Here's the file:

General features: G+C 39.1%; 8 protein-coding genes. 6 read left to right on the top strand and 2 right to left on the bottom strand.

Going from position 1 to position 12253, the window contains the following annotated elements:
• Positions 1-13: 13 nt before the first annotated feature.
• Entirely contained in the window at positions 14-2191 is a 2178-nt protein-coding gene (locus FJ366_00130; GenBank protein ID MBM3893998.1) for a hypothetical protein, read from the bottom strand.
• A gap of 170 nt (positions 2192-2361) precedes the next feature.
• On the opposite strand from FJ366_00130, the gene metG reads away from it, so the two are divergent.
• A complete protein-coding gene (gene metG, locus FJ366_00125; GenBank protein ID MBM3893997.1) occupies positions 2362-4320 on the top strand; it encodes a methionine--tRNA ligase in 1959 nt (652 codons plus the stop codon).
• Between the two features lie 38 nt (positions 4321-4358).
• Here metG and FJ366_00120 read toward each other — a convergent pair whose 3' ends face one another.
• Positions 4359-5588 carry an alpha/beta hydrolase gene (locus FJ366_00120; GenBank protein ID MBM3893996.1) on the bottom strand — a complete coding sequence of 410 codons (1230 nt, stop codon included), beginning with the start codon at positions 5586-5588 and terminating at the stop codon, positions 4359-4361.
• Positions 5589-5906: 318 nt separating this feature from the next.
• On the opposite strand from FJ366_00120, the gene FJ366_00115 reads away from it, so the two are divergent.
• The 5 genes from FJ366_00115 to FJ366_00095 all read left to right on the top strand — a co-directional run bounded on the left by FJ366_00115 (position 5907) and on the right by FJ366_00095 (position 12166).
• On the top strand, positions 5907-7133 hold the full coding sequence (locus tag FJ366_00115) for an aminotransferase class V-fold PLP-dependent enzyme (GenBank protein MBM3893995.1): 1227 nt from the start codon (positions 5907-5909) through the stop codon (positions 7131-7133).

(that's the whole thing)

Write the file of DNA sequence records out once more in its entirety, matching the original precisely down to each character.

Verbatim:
General features: G+C 39.1%; 8 protein-coding genes. 6 read left to right on the top strand and 2 right to left on the bottom strand.

Going from position 1 to position 12253, the window contains the following annotated elements:
• Positions 1-13: 13 nt before the first annotated feature.
• Entirely contained in the window at positions 14-2191 is a 2178-nt protein-coding gene (locus FJ366_00130; GenBank protein ID MBM3893998.1) for a hypothetical protein, read from the bottom strand.
• A gap of 170 nt (positions 2192-2361) precedes the next feature.
• On the opposite strand from FJ366_00130, the gene metG reads away from it, so the two are divergent.
• A complete protein-coding gene (gene metG, locus FJ366_00125; GenBank protein ID MBM3893997.1) occupies positions 2362-4320 on the top strand; it encodes a methionine--tRNA ligase in 1959 nt (652 codons plus the stop codon).
• Between the two features lie 38 nt (positions 4321-4358).
• Here metG and FJ366_00120 read toward each other — a convergent pair whose 3' ends face one another.
• Positions 4359-5588 carry an alpha/beta hydrolase gene (locus FJ366_00120; GenBank protein ID MBM3893996.1) on the bottom strand — a complete coding sequence of 410 codons (1230 nt, stop codon included), beginning with the start codon at positions 5586-5588 and terminating at the stop codon, positions 4359-4361.
• Positions 5589-5906: 318 nt separating this feature from the next.
• On the opposite strand from FJ366_00120, the gene FJ366_00115 reads away from it, so the two are divergent.
• The 5 genes from FJ366_00115 to FJ366_00095 all read left to right on the top strand — a co-directional run bounded on the left by FJ366_00115 (position 5907) and on the right by FJ366_00095 (position 12166).
• On the top strand, positions 5907-7133 hold the full coding sequence (locus tag FJ366_00115) for an aminotransferase class V-fold PLP-dependent enzyme (GenBank protein MBM3893995.1): 1227 nt from the start codon (positions 5907-5909) through the stop codon (positions 7131-7133).